With careful and silky-smooth language Goodnight Mr. Spindrift introduces the audience to a world perhaps not too unlike our own, where relationships are examined within every inch of their life. There is something happening under the surface, another society greets the audience and fills the theatre with invasive questioning and intrusive politics.
Archie (Joshua Asare) and Isaac (Jacob Ward) are left waiting in their broken apartment, government allocated, occasionally accompanied by an overshadowing voice haunting and creating fears, and sometimes making phone calls. They are soon to be joined by the dreaded examiners, quaintly nicknamed “blood letters”. The enchanting and rich voice of Mr. Spindrift (Angus Bower Brown) filters through the speakers, narrating and casting doubt onto the lives of the soon to be confirmed couple. He is captivating.
Uncertainty consumes the play, why are they being questioned? What has happened to the Government? And most importantly, who is Mr. Spindrift? Quiet mentions of murder, lost and mutilated children are unexplored, left to dance upon our imaginations, and while this may be a sure way to create allure, it does not do enough to entice my mind completely. I become distracted by the breaking stage; while Natasha Dawson’s set is inspired, sinks and cookers are created from raw wire and are crafted to hold by sheer will alone, they do not stand the test of time. Or more accurately the 70-minute run of the play. A light cover also falls off, causing a minute, but disrupting, diversion.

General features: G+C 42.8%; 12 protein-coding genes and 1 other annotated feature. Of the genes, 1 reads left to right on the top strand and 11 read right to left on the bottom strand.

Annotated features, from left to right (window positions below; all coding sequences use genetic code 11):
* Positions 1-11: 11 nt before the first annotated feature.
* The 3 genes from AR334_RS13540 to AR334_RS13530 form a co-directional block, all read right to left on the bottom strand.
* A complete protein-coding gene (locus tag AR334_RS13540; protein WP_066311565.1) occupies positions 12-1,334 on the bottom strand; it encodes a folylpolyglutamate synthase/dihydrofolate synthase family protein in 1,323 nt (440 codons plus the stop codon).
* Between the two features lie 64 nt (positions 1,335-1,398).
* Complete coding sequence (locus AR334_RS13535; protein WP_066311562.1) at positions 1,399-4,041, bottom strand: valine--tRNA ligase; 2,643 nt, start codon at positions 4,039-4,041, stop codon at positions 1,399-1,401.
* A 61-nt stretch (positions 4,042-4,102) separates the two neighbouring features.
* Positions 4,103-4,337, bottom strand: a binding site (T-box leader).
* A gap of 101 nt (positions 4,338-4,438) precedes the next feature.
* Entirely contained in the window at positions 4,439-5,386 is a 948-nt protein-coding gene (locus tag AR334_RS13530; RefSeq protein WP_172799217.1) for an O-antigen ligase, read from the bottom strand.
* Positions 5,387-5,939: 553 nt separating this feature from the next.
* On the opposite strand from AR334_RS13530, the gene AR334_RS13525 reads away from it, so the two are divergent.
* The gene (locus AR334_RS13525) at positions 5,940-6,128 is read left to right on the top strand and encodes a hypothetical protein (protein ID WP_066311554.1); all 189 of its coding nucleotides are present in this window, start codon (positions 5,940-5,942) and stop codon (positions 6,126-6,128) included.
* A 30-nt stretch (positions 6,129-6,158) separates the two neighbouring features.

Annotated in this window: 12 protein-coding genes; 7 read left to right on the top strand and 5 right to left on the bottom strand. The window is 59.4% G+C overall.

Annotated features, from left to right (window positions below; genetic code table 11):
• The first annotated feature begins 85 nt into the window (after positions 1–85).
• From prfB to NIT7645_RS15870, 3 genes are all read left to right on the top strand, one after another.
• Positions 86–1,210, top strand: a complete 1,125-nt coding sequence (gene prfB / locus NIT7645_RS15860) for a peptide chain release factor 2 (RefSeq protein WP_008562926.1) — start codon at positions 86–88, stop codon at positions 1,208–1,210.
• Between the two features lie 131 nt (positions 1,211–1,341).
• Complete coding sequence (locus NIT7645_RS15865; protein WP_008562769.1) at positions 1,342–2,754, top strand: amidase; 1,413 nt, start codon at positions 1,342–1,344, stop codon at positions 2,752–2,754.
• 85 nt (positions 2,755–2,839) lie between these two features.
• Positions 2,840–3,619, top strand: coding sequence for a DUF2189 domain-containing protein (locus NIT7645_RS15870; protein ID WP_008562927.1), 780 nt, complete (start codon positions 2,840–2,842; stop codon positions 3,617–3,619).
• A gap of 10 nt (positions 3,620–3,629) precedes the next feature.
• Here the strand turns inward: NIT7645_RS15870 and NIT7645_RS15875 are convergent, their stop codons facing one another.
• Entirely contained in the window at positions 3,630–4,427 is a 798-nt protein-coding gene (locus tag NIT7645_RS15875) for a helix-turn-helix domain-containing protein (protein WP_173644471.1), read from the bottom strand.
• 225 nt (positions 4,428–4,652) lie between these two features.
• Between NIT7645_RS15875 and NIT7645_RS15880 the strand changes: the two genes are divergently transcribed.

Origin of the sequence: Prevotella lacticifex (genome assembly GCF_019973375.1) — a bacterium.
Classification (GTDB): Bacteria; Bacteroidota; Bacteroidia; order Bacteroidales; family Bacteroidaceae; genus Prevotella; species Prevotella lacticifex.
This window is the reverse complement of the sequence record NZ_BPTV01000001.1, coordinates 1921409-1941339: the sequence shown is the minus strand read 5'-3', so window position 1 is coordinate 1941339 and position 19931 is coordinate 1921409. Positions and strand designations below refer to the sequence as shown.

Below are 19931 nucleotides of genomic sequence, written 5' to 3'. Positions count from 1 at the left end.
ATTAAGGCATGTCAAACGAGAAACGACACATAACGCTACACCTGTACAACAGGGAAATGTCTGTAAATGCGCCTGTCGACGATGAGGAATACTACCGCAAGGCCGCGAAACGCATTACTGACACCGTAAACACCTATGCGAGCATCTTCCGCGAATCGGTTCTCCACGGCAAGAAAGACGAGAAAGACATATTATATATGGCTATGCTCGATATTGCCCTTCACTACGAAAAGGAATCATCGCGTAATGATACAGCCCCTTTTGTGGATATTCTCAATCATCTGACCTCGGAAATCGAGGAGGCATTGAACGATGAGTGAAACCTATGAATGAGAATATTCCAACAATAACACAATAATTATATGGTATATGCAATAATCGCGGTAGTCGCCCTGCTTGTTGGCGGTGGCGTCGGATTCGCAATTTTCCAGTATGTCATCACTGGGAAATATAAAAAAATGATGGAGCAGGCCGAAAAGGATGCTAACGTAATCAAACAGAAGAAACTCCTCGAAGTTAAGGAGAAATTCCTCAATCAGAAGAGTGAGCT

The play relies largely on lights and audio. The title character is ever heard and never seen, his existence, much like Bower Brown, remains separate from reality and perception. And while Mr. Spindrift’s tempting voice carries the dream-like essence of this imagined society, it is not captured by the rest of the cast. It takes time for them to fall into a comfortable certainty within their characters, find their timing and form persuasive relationships. While Ward comes into his own, the troubled and intrusively anxiously inferior paramour, Asare doesn’t quite match his stride. Paired with mistimed lighting and clumsy restaging makes for an occasionally unconvincing performance.
Writer Nancy Netherwood’s every word is precisely chosen and forms a haunting poetry. While it is unable to hold steady in any particular genre, there is no real scare factor to deem it horror, the comedy is far too subtle, and it is not irresistibly mysterious enough to be a mystery, it flits between each. Unsure yet moving, the imaginings of Mr. Spindrift may not strike hearts but should not be forgotten.
Goodnight Mr. Spindrift is playing until 27 April. For more information and tickets, visit the Old Red Lion Theatre website.